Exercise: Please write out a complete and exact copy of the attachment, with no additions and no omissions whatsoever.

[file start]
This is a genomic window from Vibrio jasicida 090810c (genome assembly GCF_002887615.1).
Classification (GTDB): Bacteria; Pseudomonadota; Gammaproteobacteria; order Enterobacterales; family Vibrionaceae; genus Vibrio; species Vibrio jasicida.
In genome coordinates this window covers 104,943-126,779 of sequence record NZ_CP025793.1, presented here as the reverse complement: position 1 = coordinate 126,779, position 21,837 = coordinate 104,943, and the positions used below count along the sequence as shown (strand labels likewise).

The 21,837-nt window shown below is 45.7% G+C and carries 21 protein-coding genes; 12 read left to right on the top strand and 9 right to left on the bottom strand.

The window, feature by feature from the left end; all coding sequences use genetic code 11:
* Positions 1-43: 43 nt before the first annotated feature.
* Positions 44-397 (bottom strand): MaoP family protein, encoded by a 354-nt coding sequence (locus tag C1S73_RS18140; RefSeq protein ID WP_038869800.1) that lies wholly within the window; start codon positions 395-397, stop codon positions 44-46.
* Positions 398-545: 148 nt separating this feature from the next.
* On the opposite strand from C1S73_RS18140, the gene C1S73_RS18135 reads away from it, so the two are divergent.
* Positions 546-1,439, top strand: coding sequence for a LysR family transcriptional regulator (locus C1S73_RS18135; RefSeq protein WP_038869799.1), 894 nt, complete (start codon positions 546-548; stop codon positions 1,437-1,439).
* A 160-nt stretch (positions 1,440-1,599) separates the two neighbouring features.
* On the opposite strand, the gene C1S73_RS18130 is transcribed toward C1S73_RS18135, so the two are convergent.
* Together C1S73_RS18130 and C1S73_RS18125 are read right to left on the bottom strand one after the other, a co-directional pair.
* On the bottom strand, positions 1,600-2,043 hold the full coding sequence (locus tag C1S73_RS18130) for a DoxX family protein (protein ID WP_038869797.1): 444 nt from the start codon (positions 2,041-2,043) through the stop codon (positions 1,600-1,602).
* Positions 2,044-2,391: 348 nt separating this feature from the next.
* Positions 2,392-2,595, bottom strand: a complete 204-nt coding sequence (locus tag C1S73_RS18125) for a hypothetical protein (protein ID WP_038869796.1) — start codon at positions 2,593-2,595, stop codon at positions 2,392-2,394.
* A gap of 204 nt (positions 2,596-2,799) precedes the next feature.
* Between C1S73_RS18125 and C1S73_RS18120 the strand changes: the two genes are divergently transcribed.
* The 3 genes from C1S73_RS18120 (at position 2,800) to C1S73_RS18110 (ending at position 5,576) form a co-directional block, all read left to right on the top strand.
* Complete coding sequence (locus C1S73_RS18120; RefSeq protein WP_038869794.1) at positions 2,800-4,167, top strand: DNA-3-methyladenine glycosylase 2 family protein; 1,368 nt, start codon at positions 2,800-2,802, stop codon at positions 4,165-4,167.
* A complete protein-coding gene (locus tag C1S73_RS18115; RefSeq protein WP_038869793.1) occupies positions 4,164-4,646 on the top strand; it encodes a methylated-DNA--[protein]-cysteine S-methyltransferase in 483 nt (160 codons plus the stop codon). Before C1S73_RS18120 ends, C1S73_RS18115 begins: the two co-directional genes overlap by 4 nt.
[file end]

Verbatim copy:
This is a genomic window from Vibrio jasicida 090810c (genome assembly GCF_002887615.1).
Classification (GTDB): Bacteria; Pseudomonadota; Gammaproteobacteria; order Enterobacterales; family Vibrionaceae; genus Vibrio; species Vibrio jasicida.
In genome coordinates this window covers 104,943-126,779 of sequence record NZ_CP025793.1, presented here as the reverse complement: position 1 = coordinate 126,779, position 21,837 = coordinate 104,943, and the positions used below count along the sequence as shown (strand labels likewise).

The 21,837-nt window shown below is 45.7% G+C and carries 21 protein-coding genes; 12 read left to right on the top strand and 9 right to left on the bottom strand.

The window, feature by feature from the left end; all coding sequences use genetic code 11:
* Positions 1-43: 43 nt before the first annotated feature.
* Positions 44-397 (bottom strand): MaoP family protein, encoded by a 354-nt coding sequence (locus tag C1S73_RS18140; RefSeq protein ID WP_038869800.1) that lies wholly within the window; start codon positions 395-397, stop codon positions 44-46.
* Positions 398-545: 148 nt separating this feature from the next.
* On the opposite strand from C1S73_RS18140, the gene C1S73_RS18135 reads away from it, so the two are divergent.
* Positions 546-1,439, top strand: coding sequence for a LysR family transcriptional regulator (locus C1S73_RS18135; RefSeq protein WP_038869799.1), 894 nt, complete (start codon positions 546-548; stop codon positions 1,437-1,439).
* A 160-nt stretch (positions 1,440-1,599) separates the two neighbouring features.
* On the opposite strand, the gene C1S73_RS18130 is transcribed toward C1S73_RS18135, so the two are convergent.
* Together C1S73_RS18130 and C1S73_RS18125 are read right to left on the bottom strand one after the other, a co-directional pair.
* On the bottom strand, positions 1,600-2,043 hold the full coding sequence (locus tag C1S73_RS18130) for a DoxX family protein (protein ID WP_038869797.1): 444 nt from the start codon (positions 2,041-2,043) through the stop codon (positions 1,600-1,602).
* Positions 2,044-2,391: 348 nt separating this feature from the next.
* Positions 2,392-2,595, bottom strand: a complete 204-nt coding sequence (locus tag C1S73_RS18125) for a hypothetical protein (protein ID WP_038869796.1) — start codon at positions 2,593-2,595, stop codon at positions 2,392-2,394.
* A gap of 204 nt (positions 2,596-2,799) precedes the next feature.
* Between C1S73_RS18125 and C1S73_RS18120 the strand changes: the two genes are divergently transcribed.
* The 3 genes from C1S73_RS18120 (at position 2,800) to C1S73_RS18110 (ending at position 5,576) form a co-directional block, all read left to right on the top strand.
* Complete coding sequence (locus C1S73_RS18120; RefSeq protein WP_038869794.1) at positions 2,800-4,167, top strand: DNA-3-methyladenine glycosylase 2 family protein; 1,368 nt, start codon at positions 2,800-2,802, stop codon at positions 4,165-4,167.
* A complete protein-coding gene (locus tag C1S73_RS18115; RefSeq protein WP_038869793.1) occupies positions 4,164-4,646 on the top strand; it encodes a methylated-DNA--[protein]-cysteine S-methyltransferase in 483 nt (160 codons plus the stop codon). Before C1S73_RS18120 ends, C1S73_RS18115 begins: the two co-directional genes overlap by 4 nt.